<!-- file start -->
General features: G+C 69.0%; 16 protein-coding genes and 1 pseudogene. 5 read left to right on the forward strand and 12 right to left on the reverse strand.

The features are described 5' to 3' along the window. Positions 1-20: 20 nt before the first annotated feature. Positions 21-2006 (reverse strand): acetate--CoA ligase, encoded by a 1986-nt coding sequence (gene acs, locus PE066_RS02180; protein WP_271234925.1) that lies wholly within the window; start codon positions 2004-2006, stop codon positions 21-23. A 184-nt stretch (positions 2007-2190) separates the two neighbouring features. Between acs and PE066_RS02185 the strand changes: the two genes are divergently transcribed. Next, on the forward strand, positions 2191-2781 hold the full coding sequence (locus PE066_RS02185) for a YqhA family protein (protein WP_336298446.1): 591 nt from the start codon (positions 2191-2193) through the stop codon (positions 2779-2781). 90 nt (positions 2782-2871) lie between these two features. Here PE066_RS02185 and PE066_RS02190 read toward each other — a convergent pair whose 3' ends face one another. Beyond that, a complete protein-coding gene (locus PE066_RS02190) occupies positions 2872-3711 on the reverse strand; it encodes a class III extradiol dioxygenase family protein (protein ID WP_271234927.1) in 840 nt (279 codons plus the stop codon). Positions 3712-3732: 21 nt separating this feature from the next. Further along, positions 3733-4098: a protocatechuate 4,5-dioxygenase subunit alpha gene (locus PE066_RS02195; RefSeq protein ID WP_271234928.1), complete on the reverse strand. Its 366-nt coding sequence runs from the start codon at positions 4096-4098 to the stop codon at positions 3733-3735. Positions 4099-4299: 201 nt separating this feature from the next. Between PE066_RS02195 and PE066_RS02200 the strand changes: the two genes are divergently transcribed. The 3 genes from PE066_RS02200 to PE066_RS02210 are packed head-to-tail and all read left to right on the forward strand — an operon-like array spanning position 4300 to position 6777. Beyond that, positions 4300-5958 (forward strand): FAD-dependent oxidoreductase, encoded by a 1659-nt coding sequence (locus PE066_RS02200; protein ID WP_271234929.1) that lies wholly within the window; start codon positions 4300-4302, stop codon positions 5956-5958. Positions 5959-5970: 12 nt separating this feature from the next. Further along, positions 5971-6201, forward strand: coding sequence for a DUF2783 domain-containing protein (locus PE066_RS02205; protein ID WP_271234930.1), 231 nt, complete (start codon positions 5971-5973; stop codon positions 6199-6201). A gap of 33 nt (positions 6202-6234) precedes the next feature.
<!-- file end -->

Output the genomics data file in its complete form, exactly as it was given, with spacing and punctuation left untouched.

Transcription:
General features: G+C 69.0%; 16 protein-coding genes and 1 pseudogene. 5 read left to right on the forward strand and 12 right to left on the reverse strand.

The features are described 5' to 3' along the window. Positions 1-20: 20 nt before the first annotated feature. Positions 21-2006 (reverse strand): acetate--CoA ligase, encoded by a 1986-nt coding sequence (gene acs, locus PE066_RS02180; protein WP_271234925.1) that lies wholly within the window; start codon positions 2004-2006, stop codon positions 21-23. A 184-nt stretch (positions 2007-2190) separates the two neighbouring features. Between acs and PE066_RS02185 the strand changes: the two genes are divergently transcribed. Next, on the forward strand, positions 2191-2781 hold the full coding sequence (locus PE066_RS02185) for a YqhA family protein (protein WP_336298446.1): 591 nt from the start codon (positions 2191-2193) through the stop codon (positions 2779-2781). 90 nt (positions 2782-2871) lie between these two features. Here PE066_RS02185 and PE066_RS02190 read toward each other — a convergent pair whose 3' ends face one another. Beyond that, a complete protein-coding gene (locus PE066_RS02190) occupies positions 2872-3711 on the reverse strand; it encodes a class III extradiol dioxygenase family protein (protein ID WP_271234927.1) in 840 nt (279 codons plus the stop codon). Positions 3712-3732: 21 nt separating this feature from the next. Further along, positions 3733-4098: a protocatechuate 4,5-dioxygenase subunit alpha gene (locus PE066_RS02195; RefSeq protein ID WP_271234928.1), complete on the reverse strand. Its 366-nt coding sequence runs from the start codon at positions 4096-4098 to the stop codon at positions 3733-3735. Positions 4099-4299: 201 nt separating this feature from the next. Between PE066_RS02195 and PE066_RS02200 the strand changes: the two genes are divergently transcribed. The 3 genes from PE066_RS02200 to PE066_RS02210 are packed head-to-tail and all read left to right on the forward strand — an operon-like array spanning position 4300 to position 6777. Beyond that, positions 4300-5958 (forward strand): FAD-dependent oxidoreductase, encoded by a 1659-nt coding sequence (locus PE066_RS02200; protein ID WP_271234929.1) that lies wholly within the window; start codon positions 4300-4302, stop codon positions 5956-5958. Positions 5959-5970: 12 nt separating this feature from the next. Further along, positions 5971-6201, forward strand: coding sequence for a DUF2783 domain-containing protein (locus PE066_RS02205; protein ID WP_271234930.1), 231 nt, complete (start codon positions 5971-5973; stop codon positions 6199-6201). A gap of 33 nt (positions 6202-6234) precedes the next feature.